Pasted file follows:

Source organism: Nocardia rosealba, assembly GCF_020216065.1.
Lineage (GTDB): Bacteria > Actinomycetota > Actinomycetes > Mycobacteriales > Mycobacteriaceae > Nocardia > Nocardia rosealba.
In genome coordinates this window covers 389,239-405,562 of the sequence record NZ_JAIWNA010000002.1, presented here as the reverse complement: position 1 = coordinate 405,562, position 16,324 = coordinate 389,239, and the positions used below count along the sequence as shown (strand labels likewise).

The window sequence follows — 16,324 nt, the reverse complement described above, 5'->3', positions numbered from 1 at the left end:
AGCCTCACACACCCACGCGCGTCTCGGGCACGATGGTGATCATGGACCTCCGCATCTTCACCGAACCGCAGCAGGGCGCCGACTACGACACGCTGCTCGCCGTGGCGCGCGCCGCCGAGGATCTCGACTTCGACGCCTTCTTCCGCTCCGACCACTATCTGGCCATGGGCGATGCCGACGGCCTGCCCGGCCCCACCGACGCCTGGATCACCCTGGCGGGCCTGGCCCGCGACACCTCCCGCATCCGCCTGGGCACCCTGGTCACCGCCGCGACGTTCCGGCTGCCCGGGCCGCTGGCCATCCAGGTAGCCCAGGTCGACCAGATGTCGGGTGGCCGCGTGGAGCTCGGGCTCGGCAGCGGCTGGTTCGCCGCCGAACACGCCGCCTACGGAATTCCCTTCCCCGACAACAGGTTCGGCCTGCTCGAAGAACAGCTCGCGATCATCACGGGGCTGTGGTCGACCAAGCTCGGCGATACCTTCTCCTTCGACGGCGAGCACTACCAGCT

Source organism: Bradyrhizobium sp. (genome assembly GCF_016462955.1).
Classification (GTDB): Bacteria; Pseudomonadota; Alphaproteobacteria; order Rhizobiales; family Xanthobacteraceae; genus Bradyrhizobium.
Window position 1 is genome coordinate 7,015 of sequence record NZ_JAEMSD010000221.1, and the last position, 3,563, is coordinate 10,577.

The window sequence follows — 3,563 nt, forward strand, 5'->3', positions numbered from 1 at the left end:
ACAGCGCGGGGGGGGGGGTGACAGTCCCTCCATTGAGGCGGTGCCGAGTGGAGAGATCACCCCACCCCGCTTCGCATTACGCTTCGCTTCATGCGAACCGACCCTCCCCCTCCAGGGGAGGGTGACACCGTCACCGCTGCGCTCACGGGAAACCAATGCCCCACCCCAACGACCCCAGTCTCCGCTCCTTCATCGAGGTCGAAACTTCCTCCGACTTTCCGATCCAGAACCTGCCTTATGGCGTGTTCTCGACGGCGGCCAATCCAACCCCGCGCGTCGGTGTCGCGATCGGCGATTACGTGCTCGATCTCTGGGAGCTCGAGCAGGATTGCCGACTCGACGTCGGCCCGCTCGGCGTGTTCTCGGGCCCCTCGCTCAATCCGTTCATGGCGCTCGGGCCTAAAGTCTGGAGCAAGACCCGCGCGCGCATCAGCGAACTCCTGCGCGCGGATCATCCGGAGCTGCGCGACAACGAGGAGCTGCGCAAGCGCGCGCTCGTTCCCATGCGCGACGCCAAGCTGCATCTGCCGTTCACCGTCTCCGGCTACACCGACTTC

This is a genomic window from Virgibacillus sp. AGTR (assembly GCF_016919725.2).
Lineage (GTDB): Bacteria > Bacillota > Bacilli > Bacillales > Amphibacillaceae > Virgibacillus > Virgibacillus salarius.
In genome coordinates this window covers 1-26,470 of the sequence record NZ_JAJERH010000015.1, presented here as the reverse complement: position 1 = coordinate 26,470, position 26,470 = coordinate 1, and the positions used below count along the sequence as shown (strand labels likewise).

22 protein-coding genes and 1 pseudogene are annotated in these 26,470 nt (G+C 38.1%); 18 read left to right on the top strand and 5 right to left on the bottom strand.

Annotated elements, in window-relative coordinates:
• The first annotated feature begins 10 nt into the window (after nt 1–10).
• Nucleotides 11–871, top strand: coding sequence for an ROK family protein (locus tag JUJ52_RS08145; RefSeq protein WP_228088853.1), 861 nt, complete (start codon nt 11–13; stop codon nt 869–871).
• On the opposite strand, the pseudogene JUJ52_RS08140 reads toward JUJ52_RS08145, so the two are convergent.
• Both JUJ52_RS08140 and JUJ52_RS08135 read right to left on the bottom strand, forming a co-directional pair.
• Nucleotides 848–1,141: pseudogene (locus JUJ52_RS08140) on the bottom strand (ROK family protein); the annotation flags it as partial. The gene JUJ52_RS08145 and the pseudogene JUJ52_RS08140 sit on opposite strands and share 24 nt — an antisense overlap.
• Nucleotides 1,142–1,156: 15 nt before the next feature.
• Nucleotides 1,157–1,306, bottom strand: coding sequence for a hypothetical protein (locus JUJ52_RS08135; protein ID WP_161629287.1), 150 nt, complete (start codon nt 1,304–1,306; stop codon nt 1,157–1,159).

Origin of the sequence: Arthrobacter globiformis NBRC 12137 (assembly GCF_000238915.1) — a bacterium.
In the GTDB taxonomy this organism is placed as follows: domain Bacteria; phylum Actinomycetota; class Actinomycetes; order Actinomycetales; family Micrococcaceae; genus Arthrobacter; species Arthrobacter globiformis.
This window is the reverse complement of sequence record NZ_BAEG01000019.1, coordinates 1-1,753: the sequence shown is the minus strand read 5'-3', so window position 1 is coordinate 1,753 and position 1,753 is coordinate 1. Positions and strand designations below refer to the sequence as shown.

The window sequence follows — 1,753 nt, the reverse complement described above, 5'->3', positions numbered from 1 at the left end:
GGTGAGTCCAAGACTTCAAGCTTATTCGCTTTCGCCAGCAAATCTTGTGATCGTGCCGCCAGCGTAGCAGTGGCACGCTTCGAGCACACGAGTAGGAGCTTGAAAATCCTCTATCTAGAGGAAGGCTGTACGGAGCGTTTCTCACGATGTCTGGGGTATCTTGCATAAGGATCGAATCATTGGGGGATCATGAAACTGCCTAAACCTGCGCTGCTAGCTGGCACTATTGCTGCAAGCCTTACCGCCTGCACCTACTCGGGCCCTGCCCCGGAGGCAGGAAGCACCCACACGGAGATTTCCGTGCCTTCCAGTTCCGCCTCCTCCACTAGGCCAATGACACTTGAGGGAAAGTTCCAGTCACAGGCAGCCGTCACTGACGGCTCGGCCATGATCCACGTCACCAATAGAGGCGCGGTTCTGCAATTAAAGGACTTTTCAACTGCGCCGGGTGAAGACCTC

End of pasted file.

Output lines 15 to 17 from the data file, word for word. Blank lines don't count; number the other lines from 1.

Annotated elements, in window-relative coordinates:
• The first annotated feature begins 10 nt into the window (after nt 1–10).
• Nucleotides 11–871, top strand: coding sequence for an ROK family protein (locus tag JUJ52_RS08145; RefSeq protein WP_228088853.1), 861 nt, complete (start codon nt 11–13; stop codon nt 869–871).